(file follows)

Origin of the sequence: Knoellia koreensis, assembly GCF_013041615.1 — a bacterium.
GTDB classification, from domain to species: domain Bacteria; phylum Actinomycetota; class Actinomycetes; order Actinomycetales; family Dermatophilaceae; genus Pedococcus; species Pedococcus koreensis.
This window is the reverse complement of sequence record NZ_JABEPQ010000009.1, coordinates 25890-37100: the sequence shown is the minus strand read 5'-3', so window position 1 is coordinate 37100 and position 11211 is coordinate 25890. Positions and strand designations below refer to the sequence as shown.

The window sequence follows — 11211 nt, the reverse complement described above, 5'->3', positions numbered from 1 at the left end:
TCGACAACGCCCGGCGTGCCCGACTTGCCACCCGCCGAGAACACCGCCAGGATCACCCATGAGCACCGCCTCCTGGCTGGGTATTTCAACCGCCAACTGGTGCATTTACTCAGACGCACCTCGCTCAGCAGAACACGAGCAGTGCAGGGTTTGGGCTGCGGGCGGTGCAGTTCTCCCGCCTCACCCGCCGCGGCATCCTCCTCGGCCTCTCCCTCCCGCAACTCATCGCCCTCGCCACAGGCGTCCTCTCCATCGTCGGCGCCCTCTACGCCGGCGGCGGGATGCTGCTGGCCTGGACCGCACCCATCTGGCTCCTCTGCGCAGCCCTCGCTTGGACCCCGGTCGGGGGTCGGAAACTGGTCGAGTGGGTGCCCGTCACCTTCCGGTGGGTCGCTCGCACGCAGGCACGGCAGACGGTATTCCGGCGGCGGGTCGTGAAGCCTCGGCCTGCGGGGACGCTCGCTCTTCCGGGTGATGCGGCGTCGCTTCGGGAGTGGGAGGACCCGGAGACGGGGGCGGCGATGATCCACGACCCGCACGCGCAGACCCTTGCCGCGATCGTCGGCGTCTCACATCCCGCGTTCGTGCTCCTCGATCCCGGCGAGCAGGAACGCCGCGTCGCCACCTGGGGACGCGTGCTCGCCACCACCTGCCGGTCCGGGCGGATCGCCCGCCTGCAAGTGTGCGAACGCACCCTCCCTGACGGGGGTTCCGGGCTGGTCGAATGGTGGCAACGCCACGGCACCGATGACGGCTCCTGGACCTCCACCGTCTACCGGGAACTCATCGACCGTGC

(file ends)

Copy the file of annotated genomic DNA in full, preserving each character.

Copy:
Origin of the sequence: Knoellia koreensis, assembly GCF_013041615.1 — a bacterium.
GTDB classification, from domain to species: domain Bacteria; phylum Actinomycetota; class Actinomycetes; order Actinomycetales; family Dermatophilaceae; genus Pedococcus; species Pedococcus koreensis.
This window is the reverse complement of sequence record NZ_JABEPQ010000009.1, coordinates 25890-37100: the sequence shown is the minus strand read 5'-3', so window position 1 is coordinate 37100 and position 11211 is coordinate 25890. Positions and strand designations below refer to the sequence as shown.

The window sequence follows — 11211 nt, the reverse complement described above, 5'->3', positions numbered from 1 at the left end:
TCGACAACGCCCGGCGTGCCCGACTTGCCACCCGCCGAGAACACCGCCAGGATCACCCATGAGCACCGCCTCCTGGCTGGGTATTTCAACCGCCAACTGGTGCATTTACTCAGACGCACCTCGCTCAGCAGAACACGAGCAGTGCAGGGTTTGGGCTGCGGGCGGTGCAGTTCTCCCGCCTCACCCGCCGCGGCATCCTCCTCGGCCTCTCCCTCCCGCAACTCATCGCCCTCGCCACAGGCGTCCTCTCCATCGTCGGCGCCCTCTACGCCGGCGGCGGGATGCTGCTGGCCTGGACCGCACCCATCTGGCTCCTCTGCGCAGCCCTCGCTTGGACCCCGGTCGGGGGTCGGAAACTGGTCGAGTGGGTGCCCGTCACCTTCCGGTGGGTCGCTCGCACGCAGGCACGGCAGACGGTATTCCGGCGGCGGGTCGTGAAGCCTCGGCCTGCGGGGACGCTCGCTCTTCCGGGTGATGCGGCGTCGCTTCGGGAGTGGGAGGACCCGGAGACGGGGGCGGCGATGATCCACGACCCGCACGCGCAGACCCTTGCCGCGATCGTCGGCGTCTCACATCCCGCGTTCGTGCTCCTCGATCCCGGCGAGCAGGAACGCCGCGTCGCCACCTGGGGACGCGTGCTCGCCACCACCTGCCGGTCCGGGCGGATCGCCCGCCTGCAAGTGTGCGAACGCACCCTCCCTGACGGGGGTTCCGGGCTGGTCGAATGGTGGCAACGCCACGGCACCGATGACGGCTCCTGGACCTCCACCGTCTACCGGGAACTCATCGACCGTGC